Lecture: Aesthetic Complexity and Social Tension in the Art of Dress in Modern India


Location: Hesburgh Center C100

Dr. Pravina Shukla specializes in analyzing body art, conceptions of beauty, adornment, and folk art in India and Brazil. Bodily adornment is one of the oldest, commonest, and even universal form of material expressions of culture and identity. Pravina was born to South Asian parents in Oslo, Norway and grew up in São Paulo, Brazil. She completed her undergraduate degree in Ethnic Studies at UC Berkeley, and earned her Masters and Ph.D. in Folklore and Mythology at UCLA. Her Ph.D. dissertation (1998) was based on research she conducted on women’s adornment in the northeast region of India. Her new book, The Grace of Four Moons: Dress, Adornment, and the Art of the Body in Modern India, will be published by IU Press in January 2008. In her work she focuses on issues of gender, age, caste, religion and ethnicity in exploring the way people adorn themselves with dress and jewelry in everyday life in India. She also has spoken and published on bodily adornment and beauty in Brazil.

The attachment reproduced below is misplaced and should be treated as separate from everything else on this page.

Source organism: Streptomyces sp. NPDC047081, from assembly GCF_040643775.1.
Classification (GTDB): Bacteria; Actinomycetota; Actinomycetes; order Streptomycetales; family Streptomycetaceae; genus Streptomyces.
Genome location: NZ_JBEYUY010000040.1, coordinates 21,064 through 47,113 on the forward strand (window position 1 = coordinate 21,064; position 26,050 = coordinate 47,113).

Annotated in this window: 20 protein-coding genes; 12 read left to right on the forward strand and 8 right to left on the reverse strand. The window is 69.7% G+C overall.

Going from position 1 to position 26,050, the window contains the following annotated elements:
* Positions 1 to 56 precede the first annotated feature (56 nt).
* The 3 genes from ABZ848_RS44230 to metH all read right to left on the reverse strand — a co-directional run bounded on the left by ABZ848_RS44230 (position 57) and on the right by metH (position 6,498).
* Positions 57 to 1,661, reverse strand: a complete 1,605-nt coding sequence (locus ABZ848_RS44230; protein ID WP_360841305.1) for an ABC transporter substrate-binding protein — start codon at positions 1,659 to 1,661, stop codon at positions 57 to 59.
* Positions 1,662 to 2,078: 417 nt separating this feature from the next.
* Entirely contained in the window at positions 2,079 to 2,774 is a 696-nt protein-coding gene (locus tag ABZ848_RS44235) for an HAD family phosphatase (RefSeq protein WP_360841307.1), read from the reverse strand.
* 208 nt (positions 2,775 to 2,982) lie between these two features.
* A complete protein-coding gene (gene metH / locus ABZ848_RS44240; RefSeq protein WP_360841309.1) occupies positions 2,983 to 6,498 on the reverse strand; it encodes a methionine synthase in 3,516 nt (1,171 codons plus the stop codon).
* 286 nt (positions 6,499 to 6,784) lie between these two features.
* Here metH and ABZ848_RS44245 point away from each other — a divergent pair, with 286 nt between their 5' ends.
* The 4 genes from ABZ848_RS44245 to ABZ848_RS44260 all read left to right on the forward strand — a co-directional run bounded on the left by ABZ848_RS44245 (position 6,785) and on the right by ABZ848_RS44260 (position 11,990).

Co-sponsored by Anthropology, Center for Asian Studies, Art, and the College of Arts and Letters

Light reception to follow, 6:30-7:30 pm